Army Chief Bipin Rawat’s statement that the army will henceforth fire at those who interfere while the army is engaging militants in a firefight has put the focus firmly on how fast the situation in Kashmir is deteriorating – and how critical the challenge is this year. The situation had taken a sharp turn – for the worse – over the last few days before the army issued this warning; several soldiers and militants were killed in encounters.
The organisers of this year’s battles in Kashmir had tried hard over the past few days to step up the momentum of public unrest. They had had some success but a very large number of Kashmiris were reluctant to fall in line – although this was not visible like those high-profile encounters.
In fact, there was much resentment on the ground over the new ‘calendars’ which had just been issued in the name of the Hurriyat Conference – an attempt to revive the disturbed situation of last autumn.
Now, the focus of public attention is on the Army Chief’s statement instead of the Hurriyat’s urgings to engage in fresh protests.
Followed by statements from the Defence Minister and others at the top echelons of government, the Army Chief’s statement has willy-nilly strengthened the argument of separatists that the Indian state is an aggressive, threatening force which does not care for its citizens.
The statement has been presented as a ‘declaration of war against the people’ and also as the reason why there will be a ‘massacre a month’ this year. This was going to be a year of horrific destruction in Kashmir anyway; now the Indian Army will be seen as the bloody-minded cause, not as the target of attacks.
This suits those – within Kashmir and across the border on either side – who want fresh unrest this year.
Kashmir has already been rife with talk of unrest starting much earlier this year than last year. In December, one heard that unrest would begin again before Ramzan in 2017. In January, one heard it would begin by March.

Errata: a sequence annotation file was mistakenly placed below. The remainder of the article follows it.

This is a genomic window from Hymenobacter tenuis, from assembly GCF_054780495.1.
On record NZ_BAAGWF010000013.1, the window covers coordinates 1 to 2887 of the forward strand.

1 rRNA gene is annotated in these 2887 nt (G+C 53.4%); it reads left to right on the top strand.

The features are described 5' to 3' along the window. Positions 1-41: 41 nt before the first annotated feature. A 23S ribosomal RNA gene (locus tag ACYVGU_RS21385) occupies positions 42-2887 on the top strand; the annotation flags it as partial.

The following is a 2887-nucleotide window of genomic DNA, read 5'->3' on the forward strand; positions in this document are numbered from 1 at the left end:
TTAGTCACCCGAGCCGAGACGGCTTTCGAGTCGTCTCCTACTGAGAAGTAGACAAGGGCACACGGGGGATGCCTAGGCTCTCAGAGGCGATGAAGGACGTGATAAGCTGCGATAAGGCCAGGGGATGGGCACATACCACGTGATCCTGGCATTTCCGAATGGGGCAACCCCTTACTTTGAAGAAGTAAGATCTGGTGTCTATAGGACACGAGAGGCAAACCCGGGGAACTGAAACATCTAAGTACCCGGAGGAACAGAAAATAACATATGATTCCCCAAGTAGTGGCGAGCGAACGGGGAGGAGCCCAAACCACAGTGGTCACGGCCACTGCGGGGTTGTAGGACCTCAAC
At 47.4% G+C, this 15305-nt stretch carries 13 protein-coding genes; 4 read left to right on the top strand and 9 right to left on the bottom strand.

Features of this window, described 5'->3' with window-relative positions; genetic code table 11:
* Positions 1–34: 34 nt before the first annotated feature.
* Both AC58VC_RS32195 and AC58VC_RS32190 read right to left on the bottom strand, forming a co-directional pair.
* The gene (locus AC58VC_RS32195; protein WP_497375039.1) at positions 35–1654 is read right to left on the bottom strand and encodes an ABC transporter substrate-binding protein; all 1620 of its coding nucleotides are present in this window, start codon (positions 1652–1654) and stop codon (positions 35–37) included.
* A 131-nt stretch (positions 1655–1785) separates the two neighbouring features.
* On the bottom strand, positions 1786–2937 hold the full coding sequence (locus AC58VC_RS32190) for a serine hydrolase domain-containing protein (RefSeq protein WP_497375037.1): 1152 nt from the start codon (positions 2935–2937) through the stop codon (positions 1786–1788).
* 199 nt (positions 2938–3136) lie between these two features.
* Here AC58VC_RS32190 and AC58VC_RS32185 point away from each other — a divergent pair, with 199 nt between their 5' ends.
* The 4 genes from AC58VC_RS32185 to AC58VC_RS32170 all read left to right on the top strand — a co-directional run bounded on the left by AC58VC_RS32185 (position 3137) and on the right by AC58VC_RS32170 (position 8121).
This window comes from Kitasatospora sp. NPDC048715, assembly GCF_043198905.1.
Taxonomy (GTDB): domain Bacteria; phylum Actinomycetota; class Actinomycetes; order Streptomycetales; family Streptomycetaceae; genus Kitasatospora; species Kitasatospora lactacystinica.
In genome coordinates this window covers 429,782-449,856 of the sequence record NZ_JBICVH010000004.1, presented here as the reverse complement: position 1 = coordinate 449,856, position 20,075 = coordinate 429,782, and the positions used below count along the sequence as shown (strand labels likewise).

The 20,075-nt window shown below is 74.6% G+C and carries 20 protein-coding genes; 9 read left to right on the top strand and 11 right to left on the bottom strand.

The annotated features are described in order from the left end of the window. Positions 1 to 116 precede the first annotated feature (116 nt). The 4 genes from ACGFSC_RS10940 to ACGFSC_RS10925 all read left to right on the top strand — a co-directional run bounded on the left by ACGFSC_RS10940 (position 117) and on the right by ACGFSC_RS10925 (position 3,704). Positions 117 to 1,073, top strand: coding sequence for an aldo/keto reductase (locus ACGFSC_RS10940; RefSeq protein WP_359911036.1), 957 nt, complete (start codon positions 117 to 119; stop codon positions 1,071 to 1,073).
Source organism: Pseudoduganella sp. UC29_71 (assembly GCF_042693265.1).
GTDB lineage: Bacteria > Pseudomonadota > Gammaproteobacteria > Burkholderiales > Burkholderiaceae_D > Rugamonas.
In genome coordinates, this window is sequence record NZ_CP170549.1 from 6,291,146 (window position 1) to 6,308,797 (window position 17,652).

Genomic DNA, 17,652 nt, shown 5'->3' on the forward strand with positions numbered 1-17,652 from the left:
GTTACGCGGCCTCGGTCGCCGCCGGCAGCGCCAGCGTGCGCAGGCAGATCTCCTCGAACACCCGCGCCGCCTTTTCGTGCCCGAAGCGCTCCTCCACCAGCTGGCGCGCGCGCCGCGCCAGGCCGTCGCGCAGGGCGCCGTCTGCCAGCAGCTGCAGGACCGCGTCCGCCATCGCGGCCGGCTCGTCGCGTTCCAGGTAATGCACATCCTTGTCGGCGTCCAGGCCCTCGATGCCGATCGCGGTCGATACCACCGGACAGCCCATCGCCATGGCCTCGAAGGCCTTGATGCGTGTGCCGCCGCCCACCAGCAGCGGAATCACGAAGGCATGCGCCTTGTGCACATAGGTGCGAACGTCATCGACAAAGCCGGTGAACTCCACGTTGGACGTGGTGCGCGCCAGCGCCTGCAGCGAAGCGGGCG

Now it has – in February.
Extremely Urgent Challenge
Any government worth the name should have been preparing with every resource at its disposal – if, of course, it had any information on what was afoot.
Any sensible strategic planner would not only have been aware of the lay of the land, but have made plans for how to offset what lay ahead.
Those who run the country would have been well-advised to reach out to the people at large, to persuade them against more disruptions. They could have built on the widespread resentment against the new ‘calendars.’
As it turns out, the Army Chief’s statement has effectively countered that resentment. Indeed, the statement is now a cornerstone of the anti-state ‘narrative’. However, one might argue that he actually meant to focus on what was right, what the rules say, and how tough it is for soldiers in the field.
The statement has revived the anger that had welled up last year over the reprehensible use of pellet guns as non-lethal weapons to engage boys pelting stones. It will make it much easier to whip up the emotions of a large number of people.
Writing on the Wall
The worst part is that the writing has been on the wall for a while. Since 2008, the strategists of the state should have devoted their hearts and minds to reach out to Kashmiri youth and deal responsively with the causes of their rage, the way the Vajpayee government did from 1998 to 2004.
Since that wasn’t done, any counterinsurgency strategist worth his salt ought to have worked round the clock over the past couple of years (the past couple of months, at the very least!) on ways to effectively offset the emergent trend (tactic in military parlance): unarmed people gathering at the site of an encounter between militants and forces.
This is, in fact, the most challenging specific tactic the forces have ever faced. It is a far more potent challenge than the suicide attacks that came up from 1999 to 2001, when General Musharraf assumed power in Pakistan.
At the most obvious level, it serves as a force multiplier for militants. The deaths of three army men in an encounter a few days ago, in which one militant was killed, is a glaring example of its effectiveness in causing casualties.
The Army Chief, various Union ministers, and several conservative commentators appear to perceive – and have reacted to – this most obvious level of the challenge. But this trend – or tactic, if you will – is far more potent at other levels.
For the first time since the early ‘90s, it pits unarmed Kashmiris against the guns of the state. The moral, diplomatic and even the military ramifications of this tactic appear to have escaped our hardline nationalists.
The country will pay a huge price for their obtuseness.
Ever since Mr Vajpayee lost power, India has lacked leaders who reach out empathetically to alienated peoples. One wishes that we at least had sensible strategists instead of the tomfoolery of clueless ‘experts.’
(A journalist with expertise on politics and geopolitics, the writer has been a visiting professor and has written books on Kashmir. He can be reached @david_devadas. This is an opinion piece and the views expressed above are the author’s own. The Quint neither endorses nor is responsible for the same.)